Clapping influenced more by peer pressure than by concert
Have you ever attended a concert or show, and wondered why everyone is clapping so enthusiastically? The performers just were not that good! A new study reveals that all that applause has more to do with the audience than with the performance.
Researchers at Uppsala University (what is it about that place?) filmed students at Leeds University applauding after presentations by other students, and looked for what sparked all the clapping. According to their report in Journal of the Royal Society Interface, they saw that people were more willing to start clapping if a large group had already started. For example, people were 10 times more likely to clap if half of the audience was clapping than if just 5 percent were clapping. It worked in reverse, too; fewer applauders meant fewer people joined in.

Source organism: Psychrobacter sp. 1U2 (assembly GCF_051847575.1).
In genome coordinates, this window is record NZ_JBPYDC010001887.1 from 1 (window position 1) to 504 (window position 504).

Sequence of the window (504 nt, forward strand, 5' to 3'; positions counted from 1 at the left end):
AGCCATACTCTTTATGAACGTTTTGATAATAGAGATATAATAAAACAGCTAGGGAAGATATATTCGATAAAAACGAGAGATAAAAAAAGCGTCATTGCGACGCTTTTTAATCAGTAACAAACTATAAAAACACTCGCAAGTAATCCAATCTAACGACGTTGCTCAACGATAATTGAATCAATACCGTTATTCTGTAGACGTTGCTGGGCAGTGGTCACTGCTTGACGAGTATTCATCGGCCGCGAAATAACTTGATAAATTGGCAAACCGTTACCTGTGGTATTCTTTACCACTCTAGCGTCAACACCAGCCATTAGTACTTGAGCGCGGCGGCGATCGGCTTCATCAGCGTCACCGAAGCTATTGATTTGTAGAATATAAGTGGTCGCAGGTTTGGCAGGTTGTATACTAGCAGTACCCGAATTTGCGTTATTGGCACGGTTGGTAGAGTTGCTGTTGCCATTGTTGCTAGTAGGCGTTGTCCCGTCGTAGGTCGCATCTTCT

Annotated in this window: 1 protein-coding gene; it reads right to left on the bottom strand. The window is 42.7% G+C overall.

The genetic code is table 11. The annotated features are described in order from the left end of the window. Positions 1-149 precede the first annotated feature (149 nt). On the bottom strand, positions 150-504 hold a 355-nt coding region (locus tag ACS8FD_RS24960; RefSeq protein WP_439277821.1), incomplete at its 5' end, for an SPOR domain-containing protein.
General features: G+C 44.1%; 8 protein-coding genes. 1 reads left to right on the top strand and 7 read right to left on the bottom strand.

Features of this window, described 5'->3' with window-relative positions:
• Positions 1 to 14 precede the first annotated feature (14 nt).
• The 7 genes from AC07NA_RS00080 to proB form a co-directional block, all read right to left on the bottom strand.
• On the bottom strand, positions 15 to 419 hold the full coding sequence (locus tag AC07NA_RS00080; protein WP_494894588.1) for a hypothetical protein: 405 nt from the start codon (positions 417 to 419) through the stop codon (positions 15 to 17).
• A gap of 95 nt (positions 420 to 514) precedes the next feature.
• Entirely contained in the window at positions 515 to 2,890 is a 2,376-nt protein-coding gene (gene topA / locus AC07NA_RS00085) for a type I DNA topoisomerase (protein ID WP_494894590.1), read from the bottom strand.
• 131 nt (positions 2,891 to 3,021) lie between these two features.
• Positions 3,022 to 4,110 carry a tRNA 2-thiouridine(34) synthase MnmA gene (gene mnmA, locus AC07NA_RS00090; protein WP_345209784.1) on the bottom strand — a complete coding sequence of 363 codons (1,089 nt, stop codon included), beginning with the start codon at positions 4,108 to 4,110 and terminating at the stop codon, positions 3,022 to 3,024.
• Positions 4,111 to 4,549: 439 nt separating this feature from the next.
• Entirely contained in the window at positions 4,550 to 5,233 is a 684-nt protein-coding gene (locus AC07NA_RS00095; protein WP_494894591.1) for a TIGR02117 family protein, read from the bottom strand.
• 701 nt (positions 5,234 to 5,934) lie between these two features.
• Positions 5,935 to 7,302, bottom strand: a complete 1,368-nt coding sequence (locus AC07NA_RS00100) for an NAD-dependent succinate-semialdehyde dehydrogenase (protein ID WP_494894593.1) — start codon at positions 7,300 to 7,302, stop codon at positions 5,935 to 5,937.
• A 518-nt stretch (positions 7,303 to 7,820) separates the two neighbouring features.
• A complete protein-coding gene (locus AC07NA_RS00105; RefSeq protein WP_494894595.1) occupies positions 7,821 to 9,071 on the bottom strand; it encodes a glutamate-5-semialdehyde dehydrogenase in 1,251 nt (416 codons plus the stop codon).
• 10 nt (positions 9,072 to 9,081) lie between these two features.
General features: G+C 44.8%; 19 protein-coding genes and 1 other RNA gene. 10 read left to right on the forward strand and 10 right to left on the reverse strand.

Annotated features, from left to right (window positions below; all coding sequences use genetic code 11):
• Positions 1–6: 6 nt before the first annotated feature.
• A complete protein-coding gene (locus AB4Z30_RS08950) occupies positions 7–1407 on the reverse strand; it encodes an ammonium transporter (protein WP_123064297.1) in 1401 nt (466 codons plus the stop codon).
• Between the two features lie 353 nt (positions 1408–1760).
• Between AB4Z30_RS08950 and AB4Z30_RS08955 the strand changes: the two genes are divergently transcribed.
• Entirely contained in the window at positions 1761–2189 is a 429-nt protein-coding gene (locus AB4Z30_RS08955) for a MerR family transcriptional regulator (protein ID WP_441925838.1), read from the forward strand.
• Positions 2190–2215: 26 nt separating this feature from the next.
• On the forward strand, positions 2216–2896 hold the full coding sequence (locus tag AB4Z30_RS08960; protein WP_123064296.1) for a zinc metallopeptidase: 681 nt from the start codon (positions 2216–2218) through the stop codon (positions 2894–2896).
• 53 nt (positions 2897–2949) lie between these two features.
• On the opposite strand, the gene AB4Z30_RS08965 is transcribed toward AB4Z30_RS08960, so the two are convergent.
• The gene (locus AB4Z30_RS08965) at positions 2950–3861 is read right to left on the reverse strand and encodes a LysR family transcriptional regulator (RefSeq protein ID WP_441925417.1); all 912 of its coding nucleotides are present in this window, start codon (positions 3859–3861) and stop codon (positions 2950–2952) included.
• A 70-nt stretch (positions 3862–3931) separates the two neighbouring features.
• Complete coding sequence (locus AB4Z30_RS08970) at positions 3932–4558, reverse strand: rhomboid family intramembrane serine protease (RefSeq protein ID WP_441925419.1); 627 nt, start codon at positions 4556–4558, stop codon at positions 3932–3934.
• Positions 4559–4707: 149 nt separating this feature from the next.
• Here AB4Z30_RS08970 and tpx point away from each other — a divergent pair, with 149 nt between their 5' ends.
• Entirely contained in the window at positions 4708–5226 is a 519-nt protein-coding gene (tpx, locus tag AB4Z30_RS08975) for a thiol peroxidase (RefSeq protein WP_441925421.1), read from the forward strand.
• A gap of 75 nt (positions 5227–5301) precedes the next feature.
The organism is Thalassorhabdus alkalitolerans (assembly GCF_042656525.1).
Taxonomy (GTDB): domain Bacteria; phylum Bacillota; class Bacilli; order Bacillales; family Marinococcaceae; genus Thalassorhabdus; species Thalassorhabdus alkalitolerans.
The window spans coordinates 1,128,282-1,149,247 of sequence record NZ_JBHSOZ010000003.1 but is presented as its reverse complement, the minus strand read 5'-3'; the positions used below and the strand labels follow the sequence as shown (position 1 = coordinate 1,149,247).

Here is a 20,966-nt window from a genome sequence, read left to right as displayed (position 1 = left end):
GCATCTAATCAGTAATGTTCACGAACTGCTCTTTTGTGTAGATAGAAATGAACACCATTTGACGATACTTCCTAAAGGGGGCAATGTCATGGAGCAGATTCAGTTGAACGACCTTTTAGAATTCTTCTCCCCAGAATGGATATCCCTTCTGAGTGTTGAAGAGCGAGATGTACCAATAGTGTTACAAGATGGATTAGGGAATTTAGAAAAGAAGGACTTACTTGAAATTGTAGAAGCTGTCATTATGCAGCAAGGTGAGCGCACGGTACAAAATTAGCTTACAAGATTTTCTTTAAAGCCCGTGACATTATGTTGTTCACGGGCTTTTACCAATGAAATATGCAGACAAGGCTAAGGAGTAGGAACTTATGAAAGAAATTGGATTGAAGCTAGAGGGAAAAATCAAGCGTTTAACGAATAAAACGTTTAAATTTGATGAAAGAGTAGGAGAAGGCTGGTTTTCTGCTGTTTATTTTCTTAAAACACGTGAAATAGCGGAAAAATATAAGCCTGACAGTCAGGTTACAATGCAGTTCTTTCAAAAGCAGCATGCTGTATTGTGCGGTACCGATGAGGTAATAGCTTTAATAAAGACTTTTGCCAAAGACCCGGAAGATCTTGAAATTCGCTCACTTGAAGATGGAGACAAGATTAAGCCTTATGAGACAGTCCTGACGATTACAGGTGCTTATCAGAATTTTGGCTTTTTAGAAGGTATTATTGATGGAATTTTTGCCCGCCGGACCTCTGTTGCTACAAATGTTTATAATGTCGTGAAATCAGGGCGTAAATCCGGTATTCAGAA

In addition, just hearing the applause coerced more people to start clapping, and it wasn’t necessary to even see the audience. It also wasn’t necessary for the performance to be any good. People clapped just as readily for a bad performance as for a good one.
The study is one of a few that have compared audience applause to a contagion, in which a reaction starts on a small level, and then transmits to a neighbor, then another, followed by another. So, the next time you are in a wildly cheery audience, you may be watching the mechanisms of a disease instead of a great performance.
Mann, R., Faria, J., Sumpter, D., & Krause, J. (2013). The dynamics of audience applause Journal of The Royal Society Interface, 10 (85), 20130466-20130466 DOI: 10.1098/rsif.2013.0466